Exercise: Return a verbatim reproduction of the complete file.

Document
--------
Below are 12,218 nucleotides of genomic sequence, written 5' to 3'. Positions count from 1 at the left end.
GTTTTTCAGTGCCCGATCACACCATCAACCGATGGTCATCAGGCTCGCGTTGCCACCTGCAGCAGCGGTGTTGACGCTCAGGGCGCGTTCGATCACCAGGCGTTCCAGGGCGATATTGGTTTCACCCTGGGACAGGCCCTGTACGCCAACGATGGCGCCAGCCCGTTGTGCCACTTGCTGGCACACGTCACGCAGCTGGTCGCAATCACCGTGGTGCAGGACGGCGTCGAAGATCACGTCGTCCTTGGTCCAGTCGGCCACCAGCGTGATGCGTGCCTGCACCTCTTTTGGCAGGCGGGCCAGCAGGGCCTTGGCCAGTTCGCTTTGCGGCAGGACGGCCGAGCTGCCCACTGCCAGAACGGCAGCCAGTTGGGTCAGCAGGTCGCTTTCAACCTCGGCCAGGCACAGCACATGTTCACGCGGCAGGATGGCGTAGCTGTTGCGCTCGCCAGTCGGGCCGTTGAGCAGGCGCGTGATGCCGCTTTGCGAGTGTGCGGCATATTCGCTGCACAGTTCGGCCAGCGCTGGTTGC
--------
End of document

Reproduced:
Below are 12,218 nucleotides of genomic sequence, written 5' to 3'. Positions count from 1 at the left end.
GTTTTTCAGTGCCCGATCACACCATCAACCGATGGTCATCAGGCTCGCGTTGCCACCTGCAGCAGCGGTGTTGACGCTCAGGGCGCGTTCGATCACCAGGCGTTCCAGGGCGATATTGGTTTCACCCTGGGACAGGCCCTGTACGCCAACGATGGCGCCAGCCCGTTGTGCCACTTGCTGGCACACGTCACGCAGCTGGTCGCAATCACCGTGGTGCAGGACGGCGTCGAAGATCACGTCGTCCTTGGTCCAGTCGGCCACCAGCGTGATGCGTGCCTGCACCTCTTTTGGCAGGCGGGCCAGCAGGGCCTTGGCCAGTTCGCTTTGCGGCAGGACGGCCGAGCTGCCCACTGCCAGAACGGCAGCCAGTTGGGTCAGCAGGTCGCTTTCAACCTCGGCCAGGCACAGCACATGTTCACGCGGCAGGATGGCGTAGCTGTTGCGCTCGCCAGTCGGGCCGTTGAGCAGGCGCGTGATGCCGCTTTGCGAGTGTGCGGCATATTCGCTGCACAGTTCGGCCAGCGCTGGTTGC